NASA’s new moon rocket blasted off on its debut flight with three test dummies aboard last year, bringing the U.S. a big step closer to putting astronauts back on the lunar surface for the first time since the end of the Apollo program 50 years ago.
During the three-week flight, the crew capsule was propelled into a wide orbit around the moon and then return to Earth with a Pacific splashdown.
After years of delays and billions in cost overruns, the Space Launch System rocket thundered skyward, rising from Kennedy Space Center on 8.8 million pounds of thrust and hitting 100 mph within seconds. The Orion capsule was perched on top and, less than two hours into the flight, busted out of Earth’s orbit toward the moon.
The moonshot followed nearly three months of vexing fuel leaks that kept the rocket bouncing between its hangar and the pad. Forced back indoors by Hurricane Ian at the end of September, 2022, the rocket stood its ground outside as Nicole swept through with gusts of more than 80 mph. Although the wind caused some damage, managers gave the green light for the launch.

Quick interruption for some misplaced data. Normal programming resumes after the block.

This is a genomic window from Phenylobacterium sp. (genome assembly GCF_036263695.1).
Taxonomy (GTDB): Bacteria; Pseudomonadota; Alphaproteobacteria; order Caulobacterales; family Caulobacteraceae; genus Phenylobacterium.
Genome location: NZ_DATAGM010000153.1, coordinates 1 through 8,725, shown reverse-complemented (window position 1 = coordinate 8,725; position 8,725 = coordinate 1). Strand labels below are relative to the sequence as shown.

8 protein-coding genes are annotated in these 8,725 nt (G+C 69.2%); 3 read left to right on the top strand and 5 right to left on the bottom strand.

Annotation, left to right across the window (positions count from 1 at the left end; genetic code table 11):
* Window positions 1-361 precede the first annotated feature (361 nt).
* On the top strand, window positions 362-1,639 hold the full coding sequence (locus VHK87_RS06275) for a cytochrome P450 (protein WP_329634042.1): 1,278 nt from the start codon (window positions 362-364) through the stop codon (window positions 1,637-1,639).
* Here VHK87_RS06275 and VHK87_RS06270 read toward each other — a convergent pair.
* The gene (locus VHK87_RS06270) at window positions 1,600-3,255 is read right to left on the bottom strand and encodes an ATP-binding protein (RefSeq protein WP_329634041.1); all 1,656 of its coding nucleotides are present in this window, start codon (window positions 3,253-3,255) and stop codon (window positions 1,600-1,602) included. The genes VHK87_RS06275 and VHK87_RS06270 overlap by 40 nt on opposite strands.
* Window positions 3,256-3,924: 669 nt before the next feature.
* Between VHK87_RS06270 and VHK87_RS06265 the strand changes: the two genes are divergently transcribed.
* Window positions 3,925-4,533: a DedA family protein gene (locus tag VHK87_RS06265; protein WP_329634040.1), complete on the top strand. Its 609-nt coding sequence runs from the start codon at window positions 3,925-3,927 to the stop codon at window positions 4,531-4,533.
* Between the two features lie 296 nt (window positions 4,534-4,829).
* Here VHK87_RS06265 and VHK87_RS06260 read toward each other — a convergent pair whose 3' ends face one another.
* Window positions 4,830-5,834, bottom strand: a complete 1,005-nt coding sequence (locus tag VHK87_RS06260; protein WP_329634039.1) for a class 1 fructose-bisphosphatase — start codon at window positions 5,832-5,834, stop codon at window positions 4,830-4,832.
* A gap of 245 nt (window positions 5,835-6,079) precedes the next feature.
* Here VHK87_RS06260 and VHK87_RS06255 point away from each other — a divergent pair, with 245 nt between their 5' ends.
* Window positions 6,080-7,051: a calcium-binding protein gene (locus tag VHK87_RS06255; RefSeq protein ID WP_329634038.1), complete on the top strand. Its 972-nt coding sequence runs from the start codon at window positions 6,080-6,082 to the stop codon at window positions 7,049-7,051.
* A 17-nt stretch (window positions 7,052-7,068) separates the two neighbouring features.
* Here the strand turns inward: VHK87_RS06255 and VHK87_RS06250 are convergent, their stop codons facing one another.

An estimated 15,000 people jammed the launch site, with thousands more lining the beaches and roads outside the gates, to witness NASA’s long-awaited sequel to Project Apollo, when 12 astronauts walked on the moon from 1969 and 1972. Crowds also gathered outside NASA centers in Houston and Huntsville, Alabama, to watch the spectacle on giant screens.
Cheers accompanied the rocket as it rode a huge trail of flames toward space, with a half-moon glowing brightly and buildings shaking.
The liftoff marked the start of NASA’s Artemis lunar-exploration program, named after Apollo’s mythological twin sister. The space agency is aiming to send four astronauts around the moon on the next flight, in 2024, and land humans there as early as 2025.